(post updated at 8:45 a.m. Thursday)
You ever find youself solving a crossword in which a theme entry plays on a phrase you don't know? That happened to me tonight with Lee Glickstein and Nancy Salomon's NYT puzzle, which I tackled when not fully awake, which had the magical effect of making me feel like their wavelength was located on another planet. Really, I suppose, their wavelength was right here while mine was off in the land of Nod. At least I felt a bit more alert when I turned to Adam Cohen's Themeless Thursday puzzle in the Sun afterwards.
What penetrated the fog best was the meaty chunks of 6- and 8-letter words in Lee and Nancy's creation. APOPLEXY should have delighted me, but instead I sat there gazing blankly at APO***** and trying to summon up the word from the dusty recesses. It's still a fun word to say—as is CAVORTED. Other good entries I am barely conscious enough to admire include IGUANA, BIVOUAC, NEAR BEER, and FORTY-TWO. I struggled a bit to get the last theme entry after I filled in the helper entry ADDICT, or ADD "ICT" (bonus points for cluing that as [Fiend]!)—on the off chance that I'm not the only one unfamiliar with SIMON-PURE, here's a link explaining its derivation. Somehow I feel like I didn't know LEAVEN was a noun, either. (Sigh.) Favorite clues: [Noted Australian sprinter] for EMU, [It's to the left of #] for OPER (raise your hand if you immediately looked at a keyboard rather than a phone keypad), and the verbish [Glimpse] for APERCU.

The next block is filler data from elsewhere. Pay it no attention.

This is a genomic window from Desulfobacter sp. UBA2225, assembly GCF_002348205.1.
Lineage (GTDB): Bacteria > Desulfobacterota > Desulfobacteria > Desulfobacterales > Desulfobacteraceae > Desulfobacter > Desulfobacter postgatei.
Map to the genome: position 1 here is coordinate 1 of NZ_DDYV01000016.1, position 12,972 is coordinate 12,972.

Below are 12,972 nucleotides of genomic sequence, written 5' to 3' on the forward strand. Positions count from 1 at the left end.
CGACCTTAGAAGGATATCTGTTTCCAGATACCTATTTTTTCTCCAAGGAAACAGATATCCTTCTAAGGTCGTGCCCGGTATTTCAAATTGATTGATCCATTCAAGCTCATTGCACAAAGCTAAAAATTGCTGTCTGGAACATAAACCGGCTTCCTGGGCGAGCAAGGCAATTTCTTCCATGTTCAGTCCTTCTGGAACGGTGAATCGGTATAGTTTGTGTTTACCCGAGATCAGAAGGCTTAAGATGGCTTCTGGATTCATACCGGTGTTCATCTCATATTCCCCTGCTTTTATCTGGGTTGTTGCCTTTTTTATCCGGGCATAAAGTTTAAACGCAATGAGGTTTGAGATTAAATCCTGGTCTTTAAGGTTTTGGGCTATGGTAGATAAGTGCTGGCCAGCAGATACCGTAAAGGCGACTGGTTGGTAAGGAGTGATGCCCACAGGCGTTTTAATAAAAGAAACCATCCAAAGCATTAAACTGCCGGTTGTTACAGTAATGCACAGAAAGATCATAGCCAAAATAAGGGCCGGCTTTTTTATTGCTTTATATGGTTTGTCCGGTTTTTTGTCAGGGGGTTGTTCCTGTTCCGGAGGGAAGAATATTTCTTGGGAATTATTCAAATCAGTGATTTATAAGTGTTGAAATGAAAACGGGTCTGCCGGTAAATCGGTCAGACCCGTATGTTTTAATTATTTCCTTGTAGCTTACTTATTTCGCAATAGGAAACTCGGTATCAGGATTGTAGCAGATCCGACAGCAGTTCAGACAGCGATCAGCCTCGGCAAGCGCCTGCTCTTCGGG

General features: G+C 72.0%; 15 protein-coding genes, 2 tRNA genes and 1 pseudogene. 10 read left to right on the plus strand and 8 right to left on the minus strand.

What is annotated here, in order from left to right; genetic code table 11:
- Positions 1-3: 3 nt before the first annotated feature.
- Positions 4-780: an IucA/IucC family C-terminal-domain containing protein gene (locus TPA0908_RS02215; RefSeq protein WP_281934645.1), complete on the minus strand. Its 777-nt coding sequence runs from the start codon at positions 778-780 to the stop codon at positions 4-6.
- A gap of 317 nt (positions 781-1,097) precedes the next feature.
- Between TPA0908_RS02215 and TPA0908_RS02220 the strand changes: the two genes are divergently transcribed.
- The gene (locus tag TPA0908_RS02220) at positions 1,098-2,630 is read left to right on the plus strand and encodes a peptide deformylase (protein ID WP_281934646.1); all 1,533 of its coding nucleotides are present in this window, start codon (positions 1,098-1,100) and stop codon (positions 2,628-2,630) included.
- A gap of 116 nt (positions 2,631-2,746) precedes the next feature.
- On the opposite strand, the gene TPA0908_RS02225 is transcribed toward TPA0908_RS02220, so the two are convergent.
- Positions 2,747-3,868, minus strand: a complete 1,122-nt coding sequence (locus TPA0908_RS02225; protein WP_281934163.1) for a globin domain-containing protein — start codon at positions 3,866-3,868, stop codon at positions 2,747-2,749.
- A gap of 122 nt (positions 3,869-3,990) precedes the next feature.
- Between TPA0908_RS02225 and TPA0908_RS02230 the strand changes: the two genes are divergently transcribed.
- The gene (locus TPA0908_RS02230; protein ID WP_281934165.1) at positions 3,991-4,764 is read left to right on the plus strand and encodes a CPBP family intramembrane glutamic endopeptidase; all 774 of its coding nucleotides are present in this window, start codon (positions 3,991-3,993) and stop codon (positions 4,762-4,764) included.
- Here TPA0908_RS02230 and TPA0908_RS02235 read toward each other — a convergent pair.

Highlights in Adam's Sun puzzle include the KWIK-E-MART where Apu works on The Simpsons (read that link for a ridiculous amount of information and speculation about Apu), the combo of V-E DAY and VIJAY, DIME NOVEL, and the two [Behind]s (IN TOW and REAR END). I also liked seeing MANE clued as [Locks in a cage, maybe]—there's an older woman on my block whose hair looks strikingly like a lion's mane. And Ben wants to focus on lions for his habitat diorama project (good gravy, first-grade science involves making kids design dioramas? I don't even have any empty shoeboxes in the house. I think I'm gonna have to buy myself some new shoes this weekend. For educational purposes!)
Kelly Clark's LA Times puzzle contains the classical elements at the beginning of the ELEMENTARY theme entries. One of the entries spurs this question: What do Eartha Kitt and Marsha Mason have in common?
January 10, 2007
Posted by Orange at 9:58 PM